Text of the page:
Driver-related factors are one of many aspects to consider when determining the appropriate sign placement and letter height requirements of road signages. To do so, here are six steps on how to determine well-placed and easily deciphered road signs.
Step 1. Determine Reading Distance
Reading distance refers to the portion of the traveling distance allotted for the driver to scan the message of a sign following the time needed to understand it, which is referred to as the reading time.
Provide a 0.5 second for each word or a number and one second for each symbol, with a total of one second reading time at least —only essential keywords for this time. Usually, people do not read every word on a sign to find the information that they are looking for.
Four words are the best word count on a sign. Having more than four words on a sign makes drivers glance it more than once, which may cause possible accidents. Add 0.75 seconds on the reading time if there are more than four words and numbers, or more than two symbols.
Another, add a 0.5 second to the reading time if the maneuver does not start upon the driver will reach signage. This extra time provides a viewing angle instantly before the driver could pass by the sign, prohibiting reading. Calculating reading distance is very technical; it is best to ask for professionals. For business signs, contact Shieldco business signage for help.
Step 2. Determine Decision Distance
Decision distance refers to the distance required to decide and initiate any maneuver, only if necessary. Drivers need to determine his or her course of action based on a sign’s message after reading it.
There are two decision time ranges. First is apply one second for simple maneuvers, such as stop, reject or choose a destination with D1-1 signage also called Destination (single), or slow down the speed.
Second is do 2.5 seconds or more for complex maneuvers like two choice points at a complicated intersection. After which, convert decision time through multiplying it by the travel speed.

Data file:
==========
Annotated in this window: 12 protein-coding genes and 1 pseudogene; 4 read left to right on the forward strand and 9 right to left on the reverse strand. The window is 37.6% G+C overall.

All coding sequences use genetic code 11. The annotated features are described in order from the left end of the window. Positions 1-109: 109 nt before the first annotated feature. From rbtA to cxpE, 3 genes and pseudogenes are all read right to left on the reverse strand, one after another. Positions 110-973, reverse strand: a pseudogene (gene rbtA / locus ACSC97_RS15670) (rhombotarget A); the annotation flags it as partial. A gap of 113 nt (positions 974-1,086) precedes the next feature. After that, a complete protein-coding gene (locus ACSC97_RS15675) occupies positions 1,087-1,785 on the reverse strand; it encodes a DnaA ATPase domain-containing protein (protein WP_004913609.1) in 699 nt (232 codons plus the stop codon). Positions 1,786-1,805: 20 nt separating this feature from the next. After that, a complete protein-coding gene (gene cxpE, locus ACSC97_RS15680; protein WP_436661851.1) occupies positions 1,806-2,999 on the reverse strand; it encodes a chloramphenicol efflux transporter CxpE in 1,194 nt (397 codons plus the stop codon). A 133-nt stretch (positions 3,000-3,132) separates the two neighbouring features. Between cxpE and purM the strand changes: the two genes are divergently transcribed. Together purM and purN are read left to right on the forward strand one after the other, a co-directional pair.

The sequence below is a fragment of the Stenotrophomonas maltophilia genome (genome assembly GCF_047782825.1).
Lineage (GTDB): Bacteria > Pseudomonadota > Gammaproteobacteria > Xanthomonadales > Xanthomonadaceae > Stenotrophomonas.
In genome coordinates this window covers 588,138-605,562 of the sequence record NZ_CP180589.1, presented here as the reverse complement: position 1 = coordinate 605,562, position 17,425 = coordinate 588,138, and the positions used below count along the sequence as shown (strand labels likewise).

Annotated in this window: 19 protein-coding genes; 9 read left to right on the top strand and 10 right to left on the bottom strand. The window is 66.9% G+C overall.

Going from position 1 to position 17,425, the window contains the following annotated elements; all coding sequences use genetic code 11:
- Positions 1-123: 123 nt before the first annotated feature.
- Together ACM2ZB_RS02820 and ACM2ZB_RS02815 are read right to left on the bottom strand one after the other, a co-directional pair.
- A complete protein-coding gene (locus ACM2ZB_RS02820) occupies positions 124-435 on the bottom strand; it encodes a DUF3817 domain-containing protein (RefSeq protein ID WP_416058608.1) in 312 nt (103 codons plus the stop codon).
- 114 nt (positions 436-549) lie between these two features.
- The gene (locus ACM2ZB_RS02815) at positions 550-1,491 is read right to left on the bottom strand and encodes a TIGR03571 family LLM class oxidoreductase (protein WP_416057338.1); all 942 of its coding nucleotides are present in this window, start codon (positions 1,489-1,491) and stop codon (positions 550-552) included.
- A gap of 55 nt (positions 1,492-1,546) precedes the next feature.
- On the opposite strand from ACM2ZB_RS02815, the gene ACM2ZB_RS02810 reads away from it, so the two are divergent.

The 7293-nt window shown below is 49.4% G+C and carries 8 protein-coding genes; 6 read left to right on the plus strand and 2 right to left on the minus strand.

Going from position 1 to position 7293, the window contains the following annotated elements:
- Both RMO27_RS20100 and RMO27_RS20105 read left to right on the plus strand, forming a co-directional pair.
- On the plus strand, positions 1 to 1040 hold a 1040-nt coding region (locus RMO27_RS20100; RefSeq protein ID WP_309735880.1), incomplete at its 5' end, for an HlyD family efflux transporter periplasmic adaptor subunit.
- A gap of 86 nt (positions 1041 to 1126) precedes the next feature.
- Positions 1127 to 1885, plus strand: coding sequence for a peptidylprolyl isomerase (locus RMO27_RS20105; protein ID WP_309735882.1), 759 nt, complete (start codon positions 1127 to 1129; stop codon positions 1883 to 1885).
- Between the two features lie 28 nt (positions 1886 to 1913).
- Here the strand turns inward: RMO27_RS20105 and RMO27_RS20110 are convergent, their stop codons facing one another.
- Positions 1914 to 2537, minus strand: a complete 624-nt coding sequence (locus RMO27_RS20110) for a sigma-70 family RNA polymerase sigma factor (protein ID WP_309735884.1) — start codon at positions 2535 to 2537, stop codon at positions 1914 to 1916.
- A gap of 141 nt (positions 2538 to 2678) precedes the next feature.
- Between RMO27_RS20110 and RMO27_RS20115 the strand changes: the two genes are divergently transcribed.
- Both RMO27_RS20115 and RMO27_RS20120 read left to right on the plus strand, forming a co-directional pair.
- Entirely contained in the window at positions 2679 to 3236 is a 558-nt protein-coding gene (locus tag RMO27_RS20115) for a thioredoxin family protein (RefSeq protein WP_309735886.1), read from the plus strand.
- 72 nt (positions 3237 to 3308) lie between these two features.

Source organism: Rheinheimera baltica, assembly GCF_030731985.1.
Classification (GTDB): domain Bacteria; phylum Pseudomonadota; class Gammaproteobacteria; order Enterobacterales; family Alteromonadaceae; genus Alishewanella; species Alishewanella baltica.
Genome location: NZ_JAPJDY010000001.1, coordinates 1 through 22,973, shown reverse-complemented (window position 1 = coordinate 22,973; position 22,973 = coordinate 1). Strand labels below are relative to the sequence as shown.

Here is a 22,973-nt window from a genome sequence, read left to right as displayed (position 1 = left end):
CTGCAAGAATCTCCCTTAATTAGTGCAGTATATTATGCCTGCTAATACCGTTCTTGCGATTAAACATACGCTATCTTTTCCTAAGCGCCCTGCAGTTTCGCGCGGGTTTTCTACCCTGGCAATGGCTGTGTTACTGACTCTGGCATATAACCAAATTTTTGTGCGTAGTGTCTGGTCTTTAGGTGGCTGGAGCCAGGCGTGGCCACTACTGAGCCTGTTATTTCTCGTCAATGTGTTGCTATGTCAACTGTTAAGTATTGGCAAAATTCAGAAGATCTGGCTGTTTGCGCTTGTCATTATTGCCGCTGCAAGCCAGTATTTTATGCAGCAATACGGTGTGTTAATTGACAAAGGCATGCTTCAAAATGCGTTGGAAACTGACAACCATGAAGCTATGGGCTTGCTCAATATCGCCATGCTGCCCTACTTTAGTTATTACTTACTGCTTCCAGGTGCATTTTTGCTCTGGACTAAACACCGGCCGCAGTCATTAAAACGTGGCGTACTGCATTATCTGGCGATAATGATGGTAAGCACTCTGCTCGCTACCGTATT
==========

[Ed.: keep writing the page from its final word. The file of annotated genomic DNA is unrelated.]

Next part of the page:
Step 3. Determine Maneuver Distance
Maneuver distance refers to the distance required to finish a chosen maneuver. It relies on the course of action resolved in advance by the driver and the travel speed. Sign designers should account all the maneuvers that might be opted basing upon the signage message.
For instance, for ways with low-volume traffic, there are a few of the deceleration distance that may overlap with the lane change distance. On the other hand, for roads with high-volume traffic, there must be more time needed to find a gap.
Step 4. Determine Information Presentation Distance
Information Presentation distance refers to the total distance from the point of choice or choice point like intersection, in which a driver is looking for information. You need to add Reading Distance, Decision Distance, and Maneuver Distance to get the Information Presentation Distance.
Step 5. Determine Legibility Distance
Legibility distance refers to the distance where the sign must be legible or readable. It is based on the advance placement of the signage from the choice point and the operating speed. You need to subtract Advance Placement from Information Presentation Distance to get the Legibility Distance.
Step 6. Determine the Minimum Letter Height
Minimum Letter Height refers to the height required for any characters on a sign based on the calculated legibility distance. It should be based on the legibility index given in the Manual on Uniform Traffic Control Devices (MUTCD), which is typically 30 feet or inches.
MUTCD is an official paper published by the Federal Highway Administration (FHWA), which is under the United States Department of Transportation (USDOT). This document provides specifics of the standards used for designing, installing, and using signals, road surface markings, and traffic signs.
You need to divide legibility distance in feet by Legibility Index in feet or inch to get the Minimum Letter Height. Additionally, you should calculate the minimum symbol size based on the legibility distance of a particular utilized symbol or character. If placed before turning points requiring no maneuver before reaching the signs, letter heights are smaller.
There are two general trends on legibility distance. First, legibility distances differ by sign types. Second, legibility distances are decreased when drivers have are aged between 45-70, but not all. Hence, legibility distances for symbols are generally better than word messages.
The heights of the signs, which distance must from the ground up to the bottom of signage, vary in different areas. In rural areas, the minimum height should be at least five feet, while in urban areas is seven feet. The additional height is required to adjust from the pedestrian passage without interference.
Rebecca Nelson is a freelance creative writer. Her experience in business and digital marketing coupled with an interest in tech entrepreneurship makes her a fine contributor in the field of business and internet marketing.